We have two venues running services simultaneously, with volunteers all over the place. Communication is essential to us staying on schedule and coordinating our efforts.
Our primary wired intercom is the Clearcom Encore system. Nothing too fancy – just your standard analog 4 channel party line system with main stations, remote stations, and single channel belt packs placed throughout the control rooms, auditoriums, and tech booths. In each auditorium, we use 1 channel for tech communication and 1 channel for the band in-ears. That takes up all four channels.
Where we have really leveraged this technology is with our bridge to mobile intercom, using a software product called Unity Intercom. By itself, Unity is a Mac-based server application with remote clients (iOS, Mac, Android, Windows, etc.) that connect over the network. Version 2 was limited to 6 partyline channels, but Version 3 that was just released has an option to extend that to 128 partyline channels, which is impressive! The Unity Intercom software is a great solution for allowing mobile intercom use.
The flexibility for us comes with the bridge from our traditional wired intercom to the Unity system so that no matter which system we are using, we can communicate with everyone. There are a lot of ways to do this, like using a 2-wire to 4-wire interface, but we bridge ours using Dante (audio over IP) with a product from Studio Technologies, the ST-45DC.
This interface comes with 2 standard 3-pin partyline intercom connections, and an ethernet port for the Dante network. It’s POE-capable, so if your network switch supports it, no other power supply is needed.
With two of these 45DC’s, we can bridge all four channels of our wired ClearCom intercom to the Dante network. Our Unity server (running on a Mac Mini) has Dante Virtual Soundcard which allows us to bring in Dante network audio as audio input. You do need the “Advanced I/O” Module from Unity in order to bring your audio in/out.
Intercom audio can now pass from the analog intercom system, through the Studio Tech 45DC’s, through Dante directly to the Unity server. Any audio that comes out of Unity goes back to the 45DC’s via a Dante subscription, and the 45DC’s take care of all audio nulling. A side benefit: With your intercom traffic on Dante, you can route it to other places too, like recorders, speakers, etc. Want to record a channel of intercom to be able to listen later and improve your production communication? With this setup, it’s no problem!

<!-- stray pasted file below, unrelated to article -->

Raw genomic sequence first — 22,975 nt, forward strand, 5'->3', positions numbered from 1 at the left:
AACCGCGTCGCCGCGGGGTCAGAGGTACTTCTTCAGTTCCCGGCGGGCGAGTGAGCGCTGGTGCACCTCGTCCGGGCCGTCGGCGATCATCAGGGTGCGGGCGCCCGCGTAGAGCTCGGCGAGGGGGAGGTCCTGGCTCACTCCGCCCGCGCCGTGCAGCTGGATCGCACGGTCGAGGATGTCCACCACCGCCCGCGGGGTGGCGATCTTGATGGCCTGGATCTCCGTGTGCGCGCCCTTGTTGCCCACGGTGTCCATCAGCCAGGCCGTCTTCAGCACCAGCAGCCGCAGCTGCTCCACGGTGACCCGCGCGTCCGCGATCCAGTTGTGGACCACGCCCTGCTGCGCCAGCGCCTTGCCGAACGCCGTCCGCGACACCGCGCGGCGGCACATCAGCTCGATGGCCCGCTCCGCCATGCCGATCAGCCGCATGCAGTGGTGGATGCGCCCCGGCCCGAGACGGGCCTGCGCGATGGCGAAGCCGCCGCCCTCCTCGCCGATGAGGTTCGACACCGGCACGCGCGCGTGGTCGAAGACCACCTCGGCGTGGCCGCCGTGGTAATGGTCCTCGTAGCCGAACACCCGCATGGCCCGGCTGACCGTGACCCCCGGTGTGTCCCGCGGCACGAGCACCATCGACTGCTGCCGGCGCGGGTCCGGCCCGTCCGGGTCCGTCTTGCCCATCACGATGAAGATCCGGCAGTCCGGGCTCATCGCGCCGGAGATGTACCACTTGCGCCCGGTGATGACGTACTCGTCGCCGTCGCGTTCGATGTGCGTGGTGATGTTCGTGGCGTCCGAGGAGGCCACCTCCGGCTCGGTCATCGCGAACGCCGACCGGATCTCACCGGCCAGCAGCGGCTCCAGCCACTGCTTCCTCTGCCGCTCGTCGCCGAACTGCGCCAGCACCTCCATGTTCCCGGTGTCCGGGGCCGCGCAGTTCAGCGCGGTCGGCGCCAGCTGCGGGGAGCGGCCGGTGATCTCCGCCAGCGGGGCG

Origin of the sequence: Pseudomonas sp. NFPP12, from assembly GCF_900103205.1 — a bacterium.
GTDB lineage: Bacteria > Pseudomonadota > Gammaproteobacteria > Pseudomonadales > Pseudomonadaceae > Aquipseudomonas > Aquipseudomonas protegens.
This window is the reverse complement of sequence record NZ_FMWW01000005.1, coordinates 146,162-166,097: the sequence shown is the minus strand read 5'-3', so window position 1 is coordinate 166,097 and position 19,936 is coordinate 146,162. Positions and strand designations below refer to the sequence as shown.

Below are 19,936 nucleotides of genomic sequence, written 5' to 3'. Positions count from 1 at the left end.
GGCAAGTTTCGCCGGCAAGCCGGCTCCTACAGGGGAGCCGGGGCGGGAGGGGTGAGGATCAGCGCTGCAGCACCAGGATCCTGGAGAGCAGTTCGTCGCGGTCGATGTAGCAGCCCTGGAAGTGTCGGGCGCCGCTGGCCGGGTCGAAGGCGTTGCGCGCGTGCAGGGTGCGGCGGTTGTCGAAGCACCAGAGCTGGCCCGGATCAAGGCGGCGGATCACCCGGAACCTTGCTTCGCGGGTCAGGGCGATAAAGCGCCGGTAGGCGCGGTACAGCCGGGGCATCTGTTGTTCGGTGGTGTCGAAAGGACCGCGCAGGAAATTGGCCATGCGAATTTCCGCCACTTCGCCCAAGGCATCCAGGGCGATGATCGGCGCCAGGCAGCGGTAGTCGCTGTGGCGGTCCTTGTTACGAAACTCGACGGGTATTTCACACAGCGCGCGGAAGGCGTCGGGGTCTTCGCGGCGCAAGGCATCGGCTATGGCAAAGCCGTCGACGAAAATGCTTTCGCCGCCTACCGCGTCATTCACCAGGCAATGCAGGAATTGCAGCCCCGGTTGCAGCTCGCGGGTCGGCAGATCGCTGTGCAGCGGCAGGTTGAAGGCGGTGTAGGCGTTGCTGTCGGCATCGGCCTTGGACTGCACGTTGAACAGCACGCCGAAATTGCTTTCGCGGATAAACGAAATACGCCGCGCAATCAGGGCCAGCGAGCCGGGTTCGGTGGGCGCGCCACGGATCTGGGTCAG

To use the wireless intercom, we usually ask volunteers to install the free Unity client app on their personal devices and connect to our server. We have campus-wide public wifi, so they can be anywhere in the facility and still communicate on intercom. The Unity server allows you to control which users can listen to which channels, and you can control which ones they are allowed to talk as well.
I had our IT department configure port forwarding which allows us to access the Unity server from outside the network (i.e. the Internet), which means we can be anywhere in the world and still communicate with the team in real-time, if necessary! This will be very helpful should we ever go multi-site or otherwise have an off-campus event that requires coordination with on-site volunteers.
- You need an existing Wired Intercom like the ClearCom Encore System.
- As many bridging interfaces as desired for the channels you want available to Unity
- Mac computer to run Unity (you can dedicate a computer or just use one you already have)
- Unity Server with as many licenses as you need, as well as the Advanced I/O License
- Dante Virtual Soundcard software for the Unity server computer
If you are considering a wireless intercom workflow to use with your wired intercom, I hope this helps!
This is pretty neat. Our church just setup something comparable using Mumble/Murmur.
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